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Bill could lead to hunting of lions, bears, otters

OKLAHOMA CITY (AP) _ A bill that could lead to the hunting of mountain lions, black bears and otters in Oklahoma is prompting concern among wildlife activists.

The measure by Sen. Frank Shurden, D-Henryetta, would allow the state Department of Wildlife Conservation to permit hunting of the animals.

Supporters of the bill say regulated hunting of those animals would help control their populations, especially as otters in southeastern Oklahoma increasingly help themselves to fish from the area's fisheries.

But critics say there aren't enough of the animals to hunt, and they question why officials would allow an open season on otter, which has been a protected species after being nearly hunted to extinction decades ago in Oklahoma.

``River otters and mountain lions and black bears are not common species in Oklahoma,'' said Cynthia Armstrong, the state program manager for the Humane Society of the United States. ``Proposing a sport hunting season on them is not only ethically indefensible, but it is biologically and ecologically reckless.''

Wildlife Department officials say the legislation does not give the OK for people to hunt the animals. If passed, however, it would give the department the authority to allow hunting of black bears, mountain lions and otters in the future.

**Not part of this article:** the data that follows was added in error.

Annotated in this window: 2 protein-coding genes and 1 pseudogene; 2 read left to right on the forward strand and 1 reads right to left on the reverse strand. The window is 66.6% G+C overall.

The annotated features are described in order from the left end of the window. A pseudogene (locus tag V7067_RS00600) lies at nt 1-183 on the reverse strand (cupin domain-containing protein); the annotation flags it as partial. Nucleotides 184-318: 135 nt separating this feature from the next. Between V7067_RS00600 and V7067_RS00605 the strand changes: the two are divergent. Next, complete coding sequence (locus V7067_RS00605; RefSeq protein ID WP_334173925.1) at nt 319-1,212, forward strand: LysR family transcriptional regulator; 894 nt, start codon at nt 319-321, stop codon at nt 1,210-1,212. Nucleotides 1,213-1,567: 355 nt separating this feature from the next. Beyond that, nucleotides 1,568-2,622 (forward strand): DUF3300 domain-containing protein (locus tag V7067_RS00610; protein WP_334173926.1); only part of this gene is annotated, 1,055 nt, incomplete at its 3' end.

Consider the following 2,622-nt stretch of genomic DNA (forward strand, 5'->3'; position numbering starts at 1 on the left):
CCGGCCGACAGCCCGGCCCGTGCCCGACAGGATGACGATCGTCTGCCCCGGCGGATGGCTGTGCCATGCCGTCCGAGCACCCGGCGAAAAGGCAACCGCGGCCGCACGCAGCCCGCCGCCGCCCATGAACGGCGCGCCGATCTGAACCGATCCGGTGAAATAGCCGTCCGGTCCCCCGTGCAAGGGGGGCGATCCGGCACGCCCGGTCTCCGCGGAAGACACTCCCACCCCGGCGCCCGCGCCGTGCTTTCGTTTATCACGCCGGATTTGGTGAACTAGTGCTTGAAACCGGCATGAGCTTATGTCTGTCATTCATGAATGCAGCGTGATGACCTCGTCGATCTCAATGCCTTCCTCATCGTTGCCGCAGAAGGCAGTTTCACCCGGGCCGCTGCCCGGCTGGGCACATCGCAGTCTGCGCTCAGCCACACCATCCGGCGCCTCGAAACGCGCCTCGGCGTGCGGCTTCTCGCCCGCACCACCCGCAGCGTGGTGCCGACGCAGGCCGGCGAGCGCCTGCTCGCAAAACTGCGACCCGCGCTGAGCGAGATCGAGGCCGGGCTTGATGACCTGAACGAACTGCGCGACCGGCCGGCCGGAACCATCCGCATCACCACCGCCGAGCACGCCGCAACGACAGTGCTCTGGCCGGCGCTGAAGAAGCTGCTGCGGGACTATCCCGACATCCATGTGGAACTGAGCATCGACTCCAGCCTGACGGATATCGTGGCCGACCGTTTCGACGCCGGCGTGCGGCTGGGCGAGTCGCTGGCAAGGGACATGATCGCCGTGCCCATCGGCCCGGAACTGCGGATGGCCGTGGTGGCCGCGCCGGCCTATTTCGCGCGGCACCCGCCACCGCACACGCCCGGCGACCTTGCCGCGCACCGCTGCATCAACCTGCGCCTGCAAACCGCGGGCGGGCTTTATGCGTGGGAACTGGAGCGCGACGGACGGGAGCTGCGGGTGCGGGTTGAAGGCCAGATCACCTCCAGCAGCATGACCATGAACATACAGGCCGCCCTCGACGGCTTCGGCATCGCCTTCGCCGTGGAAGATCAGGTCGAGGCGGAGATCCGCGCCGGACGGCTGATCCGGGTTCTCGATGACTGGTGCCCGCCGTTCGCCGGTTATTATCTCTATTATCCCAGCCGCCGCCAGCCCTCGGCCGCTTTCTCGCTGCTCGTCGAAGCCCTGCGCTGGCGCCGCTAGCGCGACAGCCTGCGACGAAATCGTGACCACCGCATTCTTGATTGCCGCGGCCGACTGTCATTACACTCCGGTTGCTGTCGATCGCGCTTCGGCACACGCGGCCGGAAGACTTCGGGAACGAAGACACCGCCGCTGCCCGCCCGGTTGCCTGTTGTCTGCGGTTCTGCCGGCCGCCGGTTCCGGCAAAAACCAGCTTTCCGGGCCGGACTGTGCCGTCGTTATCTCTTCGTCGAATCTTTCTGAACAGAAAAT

The measure passed the Senate 44-2.

Alan Peoples, the Wildlife Department's wildlife division chief, said the agency is working with Oklahoma State University to study the otter and black bear populations.

For two decades, the state has worked to reintroduce and increase the number of otters, which, he said, ``are doing well in Oklahoma.'' However, Peoples said the otters are creating problems for commercial fisheries in southeastern Oklahoma.

Otters currently can't be hunted, even during furbearer season, which runs from December through January.

Armstrong said her organization understands the need to protect livestock. However, she said, ``that's not the same as opening a season on these animals.''

She added that the leg-hold traps and others that are used to catch the animals are especially cruel and also can trap any unsuspecting animal, including pets.

If the legislation is passed, the department might regulate otter hunting during furbearer season, Peoples said. However, a bear or mountain lion hunting season is further off.
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